...

Article 7. Who teach: That the faith of those, who believe for a; time, does not differ from justifying and saving faith except only in duration. For Christ him­self, in Matt. 13:20, Luke 8:13, and in other places, evidently notes, besides this duration, a threefold differ­ence between those who believe only for a time and true believers, when he declares that the former receive the seed in stony ground, but the latter in the good ground or heart; that the former are without root, but the latter have a firm root; that the former are without fruit, but that the latter bring forth their fruit in various measure, with constancy and steadfastness.

We have no major corrections to make in the above trans­lation. There are, however, a few minor differences to be noted: 1) Instead of “notes” it would be more correct to have “posits” or “establishes.” 2) The phrase “besides this duration” is in the original simply “besides.” If the term is to be expanded in translation, it would be better to have “besides this difference of duration.” 3) The terms “former” and “latter” are in the original “those” and “these.” 4) The terms “constancy” and “steadfastness” could probably better be translated “faithfully” and “perseveringly,” eliminating the preposition “with.”

We also have a suggested correction as to the textual references in the article. They are not accurate either in the original or in the translation. The reference from Matthew 13 should include verses 21 and 23. And the reference from Luke 8 should include verse 15. That this is true is evident from the fact that the article makes a comparison which it is impossible to make except with the additional verses men­tioned. Besides, the reference to “faithfulness” and “per­severance” is found directly in Luke 8:15.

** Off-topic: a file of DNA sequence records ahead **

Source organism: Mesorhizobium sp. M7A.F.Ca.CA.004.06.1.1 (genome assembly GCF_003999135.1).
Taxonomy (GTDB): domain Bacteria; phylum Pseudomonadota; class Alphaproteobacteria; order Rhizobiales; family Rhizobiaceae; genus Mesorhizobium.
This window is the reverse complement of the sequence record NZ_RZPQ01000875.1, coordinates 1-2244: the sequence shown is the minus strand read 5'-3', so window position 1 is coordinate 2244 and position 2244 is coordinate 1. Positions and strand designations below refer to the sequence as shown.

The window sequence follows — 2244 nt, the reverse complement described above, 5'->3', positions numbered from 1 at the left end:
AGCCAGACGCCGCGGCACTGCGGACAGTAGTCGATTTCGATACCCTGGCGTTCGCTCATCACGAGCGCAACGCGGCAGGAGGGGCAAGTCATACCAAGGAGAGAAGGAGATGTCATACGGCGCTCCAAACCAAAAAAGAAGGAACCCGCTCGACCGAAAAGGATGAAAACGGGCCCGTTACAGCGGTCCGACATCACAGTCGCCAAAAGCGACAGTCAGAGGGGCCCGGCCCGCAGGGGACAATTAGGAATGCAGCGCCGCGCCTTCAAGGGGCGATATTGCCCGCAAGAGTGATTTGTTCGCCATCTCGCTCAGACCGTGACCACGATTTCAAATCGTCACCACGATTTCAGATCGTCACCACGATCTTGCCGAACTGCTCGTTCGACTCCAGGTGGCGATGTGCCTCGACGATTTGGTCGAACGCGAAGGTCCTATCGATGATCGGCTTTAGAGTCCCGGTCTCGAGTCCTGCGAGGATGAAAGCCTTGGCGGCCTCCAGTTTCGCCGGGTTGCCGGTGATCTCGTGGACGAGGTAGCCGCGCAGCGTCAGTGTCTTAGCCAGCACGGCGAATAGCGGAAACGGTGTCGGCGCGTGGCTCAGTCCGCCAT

The error that is treated in this article is quite clear in itself, and, we may add at once, quite consistent with the fundamental Arminian position. This, at least, may usually be said for the Arminians—and it is no compliment—that they are consistent in their erroneous views. They want nothing of the truth, but insist upon their own lie all the way through, even when it is obviously contrary to Scripture.

The treatment of this error in the article under discus­sion is of value for more than one reason. In the first place, this is one of the instances from Scripture which the Ar­minians often cited as proof of the falling away of the saints. In the second place, there is an apparent reason in Scripture for citing this as proof. The Arminians, who, by the way, are often literalists, can point to the fact that the Scriptures themselves speak in this connection of a falling away, as well as of those who believe for a time, Luke 8:13: “They on the rock are they, which, when they hear, receive the word with joy; and these have no root, which for a while believe, and in time of temptation fall away.” And, in the third place, this treatment is valuable because our fathers with a few brief strokes draw the line of the truth that is set forth in the parable of the sower, thus exposing the Arminian error once more.

Let us then, first of all, say a few words about this error and its implications.